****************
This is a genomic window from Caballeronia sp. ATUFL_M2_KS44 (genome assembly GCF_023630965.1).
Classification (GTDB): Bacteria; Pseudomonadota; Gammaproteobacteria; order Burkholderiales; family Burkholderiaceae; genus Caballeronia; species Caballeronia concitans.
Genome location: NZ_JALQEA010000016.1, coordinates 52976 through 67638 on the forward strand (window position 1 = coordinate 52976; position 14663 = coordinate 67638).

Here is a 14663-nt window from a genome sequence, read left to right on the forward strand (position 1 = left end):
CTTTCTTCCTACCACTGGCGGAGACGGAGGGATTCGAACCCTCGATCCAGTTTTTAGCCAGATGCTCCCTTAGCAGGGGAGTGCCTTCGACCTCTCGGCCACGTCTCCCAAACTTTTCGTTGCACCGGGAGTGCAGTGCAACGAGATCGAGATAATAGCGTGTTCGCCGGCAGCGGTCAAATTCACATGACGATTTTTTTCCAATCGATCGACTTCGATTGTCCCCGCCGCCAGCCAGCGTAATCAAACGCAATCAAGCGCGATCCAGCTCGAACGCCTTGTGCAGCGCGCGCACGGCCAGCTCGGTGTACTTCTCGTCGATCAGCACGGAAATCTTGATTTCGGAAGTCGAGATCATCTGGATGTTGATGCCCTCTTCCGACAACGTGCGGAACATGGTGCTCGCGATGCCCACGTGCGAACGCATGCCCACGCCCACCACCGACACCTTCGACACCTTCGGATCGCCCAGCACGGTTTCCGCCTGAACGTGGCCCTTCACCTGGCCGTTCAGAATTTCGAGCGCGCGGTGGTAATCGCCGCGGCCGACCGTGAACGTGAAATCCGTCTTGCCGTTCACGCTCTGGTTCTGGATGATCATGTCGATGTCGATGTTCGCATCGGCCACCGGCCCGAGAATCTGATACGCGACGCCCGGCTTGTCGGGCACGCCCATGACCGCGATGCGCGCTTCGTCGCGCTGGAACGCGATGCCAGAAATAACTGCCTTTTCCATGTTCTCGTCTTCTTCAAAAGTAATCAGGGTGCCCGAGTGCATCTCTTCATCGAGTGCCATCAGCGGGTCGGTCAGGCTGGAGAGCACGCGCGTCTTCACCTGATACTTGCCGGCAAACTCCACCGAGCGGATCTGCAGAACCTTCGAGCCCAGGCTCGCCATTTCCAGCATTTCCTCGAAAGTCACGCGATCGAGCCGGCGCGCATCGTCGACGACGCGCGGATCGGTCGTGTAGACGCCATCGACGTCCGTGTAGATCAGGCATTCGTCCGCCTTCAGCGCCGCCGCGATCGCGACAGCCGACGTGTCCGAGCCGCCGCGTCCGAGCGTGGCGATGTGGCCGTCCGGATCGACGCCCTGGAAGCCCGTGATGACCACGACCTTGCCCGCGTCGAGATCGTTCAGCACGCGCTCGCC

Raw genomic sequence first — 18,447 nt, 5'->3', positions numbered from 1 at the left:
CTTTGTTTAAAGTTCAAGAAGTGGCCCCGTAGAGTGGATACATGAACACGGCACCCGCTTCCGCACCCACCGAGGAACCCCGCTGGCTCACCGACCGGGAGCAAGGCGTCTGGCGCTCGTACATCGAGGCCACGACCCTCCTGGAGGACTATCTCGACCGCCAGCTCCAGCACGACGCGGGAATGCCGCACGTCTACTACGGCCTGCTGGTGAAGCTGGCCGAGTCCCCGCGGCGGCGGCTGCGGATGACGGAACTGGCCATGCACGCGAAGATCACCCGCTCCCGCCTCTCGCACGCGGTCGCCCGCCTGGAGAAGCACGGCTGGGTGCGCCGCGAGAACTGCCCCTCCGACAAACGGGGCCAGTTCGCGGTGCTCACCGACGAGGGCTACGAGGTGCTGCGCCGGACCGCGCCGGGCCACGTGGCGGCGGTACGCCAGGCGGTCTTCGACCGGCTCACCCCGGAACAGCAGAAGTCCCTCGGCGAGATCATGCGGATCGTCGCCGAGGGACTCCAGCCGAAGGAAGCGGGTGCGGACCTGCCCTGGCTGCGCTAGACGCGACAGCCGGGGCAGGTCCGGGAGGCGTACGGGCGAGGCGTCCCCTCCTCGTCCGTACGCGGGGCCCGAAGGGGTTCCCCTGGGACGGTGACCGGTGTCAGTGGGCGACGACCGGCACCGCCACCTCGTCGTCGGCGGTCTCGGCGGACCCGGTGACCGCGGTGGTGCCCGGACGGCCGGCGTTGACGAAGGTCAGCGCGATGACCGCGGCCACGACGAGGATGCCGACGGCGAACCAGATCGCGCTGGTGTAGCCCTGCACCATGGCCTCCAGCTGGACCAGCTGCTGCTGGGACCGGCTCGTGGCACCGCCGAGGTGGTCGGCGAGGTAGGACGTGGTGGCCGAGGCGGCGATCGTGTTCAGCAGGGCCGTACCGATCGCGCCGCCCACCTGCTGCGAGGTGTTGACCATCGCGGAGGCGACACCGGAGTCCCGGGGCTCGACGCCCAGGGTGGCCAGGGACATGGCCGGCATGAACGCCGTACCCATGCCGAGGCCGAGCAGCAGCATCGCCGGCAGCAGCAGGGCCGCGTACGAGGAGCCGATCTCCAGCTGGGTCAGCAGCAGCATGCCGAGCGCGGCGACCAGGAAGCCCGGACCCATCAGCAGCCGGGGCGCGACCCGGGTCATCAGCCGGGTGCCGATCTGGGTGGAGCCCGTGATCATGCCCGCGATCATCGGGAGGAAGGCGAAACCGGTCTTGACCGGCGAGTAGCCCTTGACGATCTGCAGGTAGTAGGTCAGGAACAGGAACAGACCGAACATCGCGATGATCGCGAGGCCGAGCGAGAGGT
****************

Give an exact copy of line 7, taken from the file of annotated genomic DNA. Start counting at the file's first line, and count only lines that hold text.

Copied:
CTTTGTTTAAAGTTCAAGAAGTGGCCCCGTAGAGTGGATACATGAACACGGCACCCGCTTCCGCACCCACCGAGGAACCCCGCTGGCTCACCGACCGGGAGCAAGGCGTCTGGCGCTCGTACATCGAGGCCACGACCCTCCTGGAGGACTATCTCGACCGCCAGCTCCAGCACGACGCGGGAATGCCGCACGTCTACTACGGCCTGCTGGTGAAGCTGGCCGAGTCCCCGCGGCGGCGGCTGCGGATGACGGAACTGGCCATGCACGCGAAGATCACCCGCTCCCGCCTCTCGCACGCGGTCGCCCGCCTGGAGAAGCACGGCTGGGTGCGCCGCGAGAACTGCCCCTCCGACAAACGGGGCCAGTTCGCGGTGCTCACCGACGAGGGCTACGAGGTGCTGCGCCGGACCGCGCCGGGCCACGTGGCGGCGGTACGCCAGGCGGTCTTCGACCGGCTCACCCCGGAACAGCAGAAGTCCCTCGGCGAGATCATGCGGATCGTCGCCGAGGGACTCCAGCCGAAGGAAGCGGGTGCGGACCTGCCCTGGCTGCGCTAGACGCGACAGCCGGGGCAGGTCCGGGAGGCGTACGGGCGAGGCGTCCCCTCCTCGTCCGTACGCGGGGCCCGAAGGGGTTCCCCTGGGACGGTGACCGGTGTCAGTGGGCGACGACCGGCACCGCCACCTCGTCGTCGGCGGTCTCGGCGGACCCGGTGACCGCGGTGGTGCCCGGACGGCCGGCGTTGACGAAGGTCAGCGCGATGACCGCGGCCACGACGAGGATGCCGACGGCGAACCAGATCGCGCTGGTGTAGCCCTGCACCATGGCCTCCAGCTGGACCAGCTGCTGCTGGGACCGGCTCGTGGCACCGCCGAGGTGGTCGGCGAGGTAGGACGTGGTGGCCGAGGCGGCGATCGTGTTCAGCAGGGCCGTACCGATCGCGCCGCCCACCTGCTGCGAGGTGTTGACCATCGCGGAGGCGACACCGGAGTCCCGGGGCTCGACGCCCAGGGTGGCCAGGGACATGGCCGGCATGAACGCCGTACCCATGCCGAGGCCGAGCAGCAGCATCGCCGGCAGCAGCAGGGCCGCGTACGAGGAGCCGATCTCCAGCTGGGTCAGCAGCAGCATGCCGAGCGCGGCGACCAGGAAGCCCGGACCCATCAGCAGCCGGGGCGCGACCCGGGTCATCAGCCGGGTGCCGATCTGGGTGGAGCCCGTGATCATGCCCGCGATCATCGGGAGGAAGGCGAAACCGGTCTTGACCGGCGAGTAGCCCTTGACGATCTGCAGGTAGTAGGTCAGGAACAGGAACAGACCGAACATCGCGATGATCGCGAGGCCGAGCGAGAGGT